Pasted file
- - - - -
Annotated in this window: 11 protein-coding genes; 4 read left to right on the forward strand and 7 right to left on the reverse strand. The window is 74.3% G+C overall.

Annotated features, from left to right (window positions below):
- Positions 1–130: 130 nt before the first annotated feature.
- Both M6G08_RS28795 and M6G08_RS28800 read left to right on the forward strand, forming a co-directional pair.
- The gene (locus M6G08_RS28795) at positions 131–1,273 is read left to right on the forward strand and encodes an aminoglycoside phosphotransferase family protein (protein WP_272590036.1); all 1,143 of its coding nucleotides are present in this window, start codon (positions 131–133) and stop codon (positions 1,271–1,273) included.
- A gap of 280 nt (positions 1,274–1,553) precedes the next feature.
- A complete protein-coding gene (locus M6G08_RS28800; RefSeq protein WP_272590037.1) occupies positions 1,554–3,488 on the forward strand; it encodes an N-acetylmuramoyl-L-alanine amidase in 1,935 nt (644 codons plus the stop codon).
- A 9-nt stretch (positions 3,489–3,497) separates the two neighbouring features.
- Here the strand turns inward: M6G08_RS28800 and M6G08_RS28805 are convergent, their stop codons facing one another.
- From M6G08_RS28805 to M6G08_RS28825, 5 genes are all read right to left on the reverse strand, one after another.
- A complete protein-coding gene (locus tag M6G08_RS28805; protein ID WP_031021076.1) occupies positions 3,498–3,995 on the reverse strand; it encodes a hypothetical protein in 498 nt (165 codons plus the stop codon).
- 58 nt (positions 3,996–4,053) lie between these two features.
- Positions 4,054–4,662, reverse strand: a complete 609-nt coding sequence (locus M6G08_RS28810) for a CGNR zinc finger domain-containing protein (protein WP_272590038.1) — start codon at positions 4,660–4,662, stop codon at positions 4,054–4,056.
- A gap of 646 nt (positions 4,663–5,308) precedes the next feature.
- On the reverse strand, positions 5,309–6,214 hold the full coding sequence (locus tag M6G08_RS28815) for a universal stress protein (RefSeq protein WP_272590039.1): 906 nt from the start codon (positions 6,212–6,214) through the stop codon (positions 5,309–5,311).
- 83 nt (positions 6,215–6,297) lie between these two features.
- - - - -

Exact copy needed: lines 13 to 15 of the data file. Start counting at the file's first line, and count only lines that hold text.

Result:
- Positions 4,054–4,662, reverse strand: a complete 609-nt coding sequence (locus M6G08_RS28810) for a CGNR zinc finger domain-containing protein (protein WP_272590038.1) — start codon at positions 4,660–4,662, stop codon at positions 4,054–4,056.
- A gap of 646 nt (positions 4,663–5,308) precedes the next feature.
- On the reverse strand, positions 5,309–6,214 hold the full coding sequence (locus tag M6G08_RS28815) for a universal stress protein (RefSeq protein WP_272590039.1): 906 nt from the start codon (positions 6,212–6,214) through the stop codon (positions 5,309–5,311).